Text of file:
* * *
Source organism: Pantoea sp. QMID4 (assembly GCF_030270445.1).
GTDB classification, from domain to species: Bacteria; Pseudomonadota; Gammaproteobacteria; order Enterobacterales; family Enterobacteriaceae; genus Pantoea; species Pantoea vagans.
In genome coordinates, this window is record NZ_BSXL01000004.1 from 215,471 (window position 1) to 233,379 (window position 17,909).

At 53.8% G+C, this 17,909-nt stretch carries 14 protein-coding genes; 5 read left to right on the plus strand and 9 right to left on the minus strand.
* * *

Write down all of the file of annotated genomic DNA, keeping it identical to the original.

Source organism: Pantoea sp. QMID4 (assembly GCF_030270445.1).
GTDB classification, from domain to species: Bacteria; Pseudomonadota; Gammaproteobacteria; order Enterobacterales; family Enterobacteriaceae; genus Pantoea; species Pantoea vagans.
In genome coordinates, this window is record NZ_BSXL01000004.1 from 215,471 (window position 1) to 233,379 (window position 17,909).

At 53.8% G+C, this 17,909-nt stretch carries 14 protein-coding genes; 5 read left to right on the plus strand and 9 right to left on the minus strand.